John Watson’s brother, Bill, said John was competitive as a brother. “He was my bigger brother and he excelled in everything; I never beat him in anything.”

“We were playing golf a few years ago and I thought I won, I beat him for the first time in my life,” Bill Watson said. “I was ecstatic. I was shaking.”

But Bill ’s win was short-lived because there was an error on the score card.

“He shot a 72 and I shot a 73,” he said. “We joked there was a two-stroke penalty.”

Cotter, of Wyoming, grew up with Watson, but they became good friends at the newspaper.

“I did my first piece at his bidding in 1976 in the Dispatch,” Cotter said. “I eventually got a job at the Scranton Times, but John Watson lured me back.”

Former Mayor Mike Lombardo knew Watston since they were young children but got to know him well during L0mbardo’s first run for mayor in 1996 and 1997.

“He was always ready to offer up his opinion,” Lombardo joked. “That was always free. But the ads weren’t.”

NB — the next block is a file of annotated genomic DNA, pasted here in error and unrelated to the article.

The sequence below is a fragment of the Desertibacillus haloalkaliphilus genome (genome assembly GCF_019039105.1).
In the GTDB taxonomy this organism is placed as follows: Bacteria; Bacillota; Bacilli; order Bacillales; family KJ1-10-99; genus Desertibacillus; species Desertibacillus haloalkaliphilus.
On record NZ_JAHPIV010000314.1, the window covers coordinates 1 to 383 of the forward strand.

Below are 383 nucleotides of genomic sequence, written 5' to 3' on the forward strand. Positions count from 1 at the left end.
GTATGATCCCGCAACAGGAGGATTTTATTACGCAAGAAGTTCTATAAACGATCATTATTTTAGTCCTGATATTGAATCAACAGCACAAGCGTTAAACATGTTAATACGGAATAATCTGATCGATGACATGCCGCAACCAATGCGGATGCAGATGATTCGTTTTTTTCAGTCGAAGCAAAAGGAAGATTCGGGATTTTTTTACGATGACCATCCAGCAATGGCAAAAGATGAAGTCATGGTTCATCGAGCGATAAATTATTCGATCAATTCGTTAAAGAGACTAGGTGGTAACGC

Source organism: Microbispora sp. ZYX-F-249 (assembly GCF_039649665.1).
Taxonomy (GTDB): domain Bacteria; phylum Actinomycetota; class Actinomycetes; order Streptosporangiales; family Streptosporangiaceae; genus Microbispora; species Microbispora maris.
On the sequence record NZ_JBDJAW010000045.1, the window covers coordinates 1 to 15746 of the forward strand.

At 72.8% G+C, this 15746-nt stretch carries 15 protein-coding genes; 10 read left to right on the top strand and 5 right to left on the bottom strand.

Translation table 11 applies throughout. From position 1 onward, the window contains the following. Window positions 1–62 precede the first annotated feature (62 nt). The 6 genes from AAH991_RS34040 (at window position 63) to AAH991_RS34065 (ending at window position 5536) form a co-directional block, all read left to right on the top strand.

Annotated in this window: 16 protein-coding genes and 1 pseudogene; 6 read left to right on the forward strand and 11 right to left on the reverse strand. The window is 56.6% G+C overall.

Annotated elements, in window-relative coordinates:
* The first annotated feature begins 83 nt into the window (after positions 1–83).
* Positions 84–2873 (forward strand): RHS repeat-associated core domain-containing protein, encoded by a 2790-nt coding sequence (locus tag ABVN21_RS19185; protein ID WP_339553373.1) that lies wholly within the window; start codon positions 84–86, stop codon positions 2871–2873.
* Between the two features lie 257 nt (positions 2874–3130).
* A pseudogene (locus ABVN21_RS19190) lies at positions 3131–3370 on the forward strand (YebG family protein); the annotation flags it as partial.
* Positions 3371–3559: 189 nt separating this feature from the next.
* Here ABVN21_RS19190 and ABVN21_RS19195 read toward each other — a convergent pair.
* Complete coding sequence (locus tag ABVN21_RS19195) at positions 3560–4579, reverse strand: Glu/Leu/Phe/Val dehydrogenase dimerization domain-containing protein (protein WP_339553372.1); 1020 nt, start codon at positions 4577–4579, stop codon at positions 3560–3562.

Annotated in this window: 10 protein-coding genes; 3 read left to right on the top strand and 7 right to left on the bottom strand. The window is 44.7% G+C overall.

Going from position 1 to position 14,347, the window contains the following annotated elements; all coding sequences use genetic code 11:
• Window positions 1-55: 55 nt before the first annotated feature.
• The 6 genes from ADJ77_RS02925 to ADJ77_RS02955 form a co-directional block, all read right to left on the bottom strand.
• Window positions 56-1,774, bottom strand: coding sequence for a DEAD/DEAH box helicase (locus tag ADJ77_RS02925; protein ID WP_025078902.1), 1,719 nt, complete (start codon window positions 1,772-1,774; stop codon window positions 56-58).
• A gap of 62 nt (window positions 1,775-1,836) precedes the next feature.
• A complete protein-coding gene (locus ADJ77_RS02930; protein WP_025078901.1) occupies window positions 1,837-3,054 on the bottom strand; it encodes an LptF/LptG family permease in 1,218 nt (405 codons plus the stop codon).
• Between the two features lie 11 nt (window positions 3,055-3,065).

Lombardo said Waston is one of 10 people who truly made a difference in Pittston. During Lombardo’s time as mayor, there were few people’s reactions he considered when making a decision. Watson’s was one of them.

“He was opinionated, but had great insight,” Lombardo said. “He was Pittston’s professional cheerleader.”

“He would be critical and point out what needed to be done,” Lombardo said. “But he framed it in the bigger picture. It was always what was best for Pittston.”

Lombardo said Watson would be proud of the changes happening in the city today.

“He only saw pictures, and I was hoping he’d make it back to see what’s happening,” Lombardo said.

Jane Adonizio was a friend of Watson’s since high school, said Watson was a “triple threat,” in that he came from a great family, had great intellect and was handsome.

“I always knew he had a genuine love for the City of Pittston,” she said. “He didn’t come on very strong. He was introspective, someone who’s always thinking. But he really pushed the envelope and held public officials’ feet to the fire. It’s such a loss.”

Waston leaves behind a lifetime of friends and family in Pittston and throughout the country.

He is survived by his former wife, the former Bonnie Flannelly, two daughters, Juli Walsh, of Philadelphia, and Pamela Rivers, and her two sons, Bernie and Luke, all of Seattle. Bill Watson said John’s grandsons were his life. “They were really the light of his life,” he said.

A memorial service for his friends and family in Pittston is being planned for July.

“He was a fun, bright guy that probably just retired a little too young. Now, he died too young,” Joyce said. “It’s so sad.”